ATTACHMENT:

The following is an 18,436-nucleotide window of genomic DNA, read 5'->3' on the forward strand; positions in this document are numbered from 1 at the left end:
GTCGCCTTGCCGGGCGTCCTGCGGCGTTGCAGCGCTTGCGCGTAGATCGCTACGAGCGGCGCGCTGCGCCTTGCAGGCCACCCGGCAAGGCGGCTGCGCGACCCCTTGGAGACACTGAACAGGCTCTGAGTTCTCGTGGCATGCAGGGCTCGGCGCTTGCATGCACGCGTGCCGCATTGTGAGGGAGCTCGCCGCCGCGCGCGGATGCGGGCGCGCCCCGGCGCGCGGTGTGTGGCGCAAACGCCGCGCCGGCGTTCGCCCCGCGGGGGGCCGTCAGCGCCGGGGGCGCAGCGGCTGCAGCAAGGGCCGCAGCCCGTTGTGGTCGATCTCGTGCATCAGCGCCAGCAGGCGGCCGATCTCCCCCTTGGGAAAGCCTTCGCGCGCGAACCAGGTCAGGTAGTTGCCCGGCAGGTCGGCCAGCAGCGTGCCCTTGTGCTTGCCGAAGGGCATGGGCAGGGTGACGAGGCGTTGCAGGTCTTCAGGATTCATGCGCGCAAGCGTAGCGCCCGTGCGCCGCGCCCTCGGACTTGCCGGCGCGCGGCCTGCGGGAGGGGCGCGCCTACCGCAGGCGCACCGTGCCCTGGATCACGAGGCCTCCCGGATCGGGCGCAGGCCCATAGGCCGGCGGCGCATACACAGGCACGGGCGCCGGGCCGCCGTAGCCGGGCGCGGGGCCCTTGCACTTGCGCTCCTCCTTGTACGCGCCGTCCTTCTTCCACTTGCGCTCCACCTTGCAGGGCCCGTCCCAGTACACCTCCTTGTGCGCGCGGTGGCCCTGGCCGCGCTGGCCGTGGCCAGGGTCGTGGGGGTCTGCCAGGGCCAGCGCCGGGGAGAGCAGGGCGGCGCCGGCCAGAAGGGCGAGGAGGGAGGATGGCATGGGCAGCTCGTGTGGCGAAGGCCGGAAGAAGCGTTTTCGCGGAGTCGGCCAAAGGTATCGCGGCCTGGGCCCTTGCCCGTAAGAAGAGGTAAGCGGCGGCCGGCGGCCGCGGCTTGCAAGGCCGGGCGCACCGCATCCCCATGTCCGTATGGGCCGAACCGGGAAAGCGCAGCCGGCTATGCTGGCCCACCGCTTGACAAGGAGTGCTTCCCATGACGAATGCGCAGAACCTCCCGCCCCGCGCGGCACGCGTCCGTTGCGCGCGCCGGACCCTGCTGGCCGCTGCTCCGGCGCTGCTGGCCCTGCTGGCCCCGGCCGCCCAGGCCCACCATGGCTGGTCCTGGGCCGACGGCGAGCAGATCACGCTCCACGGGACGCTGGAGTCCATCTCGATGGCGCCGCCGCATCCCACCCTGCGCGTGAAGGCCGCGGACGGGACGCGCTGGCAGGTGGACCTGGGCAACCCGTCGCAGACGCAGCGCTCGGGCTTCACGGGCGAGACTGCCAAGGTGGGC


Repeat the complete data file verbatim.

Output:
The following is an 18,436-nucleotide window of genomic DNA, read 5'->3' on the forward strand; positions in this document are numbered from 1 at the left end:
GTCGCCTTGCCGGGCGTCCTGCGGCGTTGCAGCGCTTGCGCGTAGATCGCTACGAGCGGCGCGCTGCGCCTTGCAGGCCACCCGGCAAGGCGGCTGCGCGACCCCTTGGAGACACTGAACAGGCTCTGAGTTCTCGTGGCATGCAGGGCTCGGCGCTTGCATGCACGCGTGCCGCATTGTGAGGGAGCTCGCCGCCGCGCGCGGATGCGGGCGCGCCCCGGCGCGCGGTGTGTGGCGCAAACGCCGCGCCGGCGTTCGCCCCGCGGGGGGCCGTCAGCGCCGGGGGCGCAGCGGCTGCAGCAAGGGCCGCAGCCCGTTGTGGTCGATCTCGTGCATCAGCGCCAGCAGGCGGCCGATCTCCCCCTTGGGAAAGCCTTCGCGCGCGAACCAGGTCAGGTAGTTGCCCGGCAGGTCGGCCAGCAGCGTGCCCTTGTGCTTGCCGAAGGGCATGGGCAGGGTGACGAGGCGTTGCAGGTCTTCAGGATTCATGCGCGCAAGCGTAGCGCCCGTGCGCCGCGCCCTCGGACTTGCCGGCGCGCGGCCTGCGGGAGGGGCGCGCCTACCGCAGGCGCACCGTGCCCTGGATCACGAGGCCTCCCGGATCGGGCGCAGGCCCATAGGCCGGCGGCGCATACACAGGCACGGGCGCCGGGCCGCCGTAGCCGGGCGCGGGGCCCTTGCACTTGCGCTCCTCCTTGTACGCGCCGTCCTTCTTCCACTTGCGCTCCACCTTGCAGGGCCCGTCCCAGTACACCTCCTTGTGCGCGCGGTGGCCCTGGCCGCGCTGGCCGTGGCCAGGGTCGTGGGGGTCTGCCAGGGCCAGCGCCGGGGAGAGCAGGGCGGCGCCGGCCAGAAGGGCGAGGAGGGAGGATGGCATGGGCAGCTCGTGTGGCGAAGGCCGGAAGAAGCGTTTTCGCGGAGTCGGCCAAAGGTATCGCGGCCTGGGCCCTTGCCCGTAAGAAGAGGTAAGCGGCGGCCGGCGGCCGCGGCTTGCAAGGCCGGGCGCACCGCATCCCCATGTCCGTATGGGCCGAACCGGGAAAGCGCAGCCGGCTATGCTGGCCCACCGCTTGACAAGGAGTGCTTCCCATGACGAATGCGCAGAACCTCCCGCCCCGCGCGGCACGCGTCCGTTGCGCGCGCCGGACCCTGCTGGCCGCTGCTCCGGCGCTGCTGGCCCTGCTGGCCCCGGCCGCCCAGGCCCACCATGGCTGGTCCTGGGCCGACGGCGAGCAGATCACGCTCCACGGGACGCTGGAGTCCATCTCGATGGCGCCGCCGCATCCCACCCTGCGCGTGAAGGCCGCGGACGGGACGCGCTGGCAGGTGGACCTGGGCAACCCGTCGCAGACGCAGCGCTCGGGCTTCACGGGCGAGACTGCCAAGGTGGGC